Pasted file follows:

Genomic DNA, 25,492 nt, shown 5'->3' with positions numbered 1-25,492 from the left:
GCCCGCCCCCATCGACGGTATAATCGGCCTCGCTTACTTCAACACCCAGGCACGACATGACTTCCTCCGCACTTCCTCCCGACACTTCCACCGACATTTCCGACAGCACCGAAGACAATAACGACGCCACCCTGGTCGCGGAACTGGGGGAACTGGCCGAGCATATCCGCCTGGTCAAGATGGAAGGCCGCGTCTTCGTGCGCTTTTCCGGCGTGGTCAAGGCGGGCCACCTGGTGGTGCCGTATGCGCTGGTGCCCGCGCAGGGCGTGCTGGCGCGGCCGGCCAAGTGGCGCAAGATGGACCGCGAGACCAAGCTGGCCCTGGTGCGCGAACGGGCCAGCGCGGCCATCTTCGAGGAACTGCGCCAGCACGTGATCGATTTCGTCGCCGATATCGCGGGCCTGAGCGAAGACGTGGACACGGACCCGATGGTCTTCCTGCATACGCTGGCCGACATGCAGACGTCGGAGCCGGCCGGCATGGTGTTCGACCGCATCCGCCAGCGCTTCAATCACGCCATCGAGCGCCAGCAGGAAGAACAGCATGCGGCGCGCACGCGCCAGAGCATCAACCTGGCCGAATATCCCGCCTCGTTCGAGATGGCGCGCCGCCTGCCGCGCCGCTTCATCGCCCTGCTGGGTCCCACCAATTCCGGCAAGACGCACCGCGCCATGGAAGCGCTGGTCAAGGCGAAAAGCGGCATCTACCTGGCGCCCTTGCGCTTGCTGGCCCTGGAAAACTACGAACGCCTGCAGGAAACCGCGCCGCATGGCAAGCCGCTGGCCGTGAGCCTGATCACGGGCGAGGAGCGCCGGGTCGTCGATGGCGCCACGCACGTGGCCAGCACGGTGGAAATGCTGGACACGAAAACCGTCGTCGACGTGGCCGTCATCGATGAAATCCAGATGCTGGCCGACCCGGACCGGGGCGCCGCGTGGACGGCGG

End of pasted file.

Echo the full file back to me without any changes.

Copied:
Genomic DNA, 25,492 nt, shown 5'->3' with positions numbered 1-25,492 from the left:
GCCCGCCCCCATCGACGGTATAATCGGCCTCGCTTACTTCAACACCCAGGCACGACATGACTTCCTCCGCACTTCCTCCCGACACTTCCACCGACATTTCCGACAGCACCGAAGACAATAACGACGCCACCCTGGTCGCGGAACTGGGGGAACTGGCCGAGCATATCCGCCTGGTCAAGATGGAAGGCCGCGTCTTCGTGCGCTTTTCCGGCGTGGTCAAGGCGGGCCACCTGGTGGTGCCGTATGCGCTGGTGCCCGCGCAGGGCGTGCTGGCGCGGCCGGCCAAGTGGCGCAAGATGGACCGCGAGACCAAGCTGGCCCTGGTGCGCGAACGGGCCAGCGCGGCCATCTTCGAGGAACTGCGCCAGCACGTGATCGATTTCGTCGCCGATATCGCGGGCCTGAGCGAAGACGTGGACACGGACCCGATGGTCTTCCTGCATACGCTGGCCGACATGCAGACGTCGGAGCCGGCCGGCATGGTGTTCGACCGCATCCGCCAGCGCTTCAATCACGCCATCGAGCGCCAGCAGGAAGAACAGCATGCGGCGCGCACGCGCCAGAGCATCAACCTGGCCGAATATCCCGCCTCGTTCGAGATGGCGCGCCGCCTGCCGCGCCGCTTCATCGCCCTGCTGGGTCCCACCAATTCCGGCAAGACGCACCGCGCCATGGAAGCGCTGGTCAAGGCGAAAAGCGGCATCTACCTGGCGCCCTTGCGCTTGCTGGCCCTGGAAAACTACGAACGCCTGCAGGAAACCGCGCCGCATGGCAAGCCGCTGGCCGTGAGCCTGATCACGGGCGAGGAGCGCCGGGTCGTCGATGGCGCCACGCACGTGGCCAGCACGGTGGAAATGCTGGACACGAAAACCGTCGTCGACGTGGCCGTCATCGATGAAATCCAGATGCTGGCCGACCCGGACCGGGGCGCCGCGTGGACGGCGG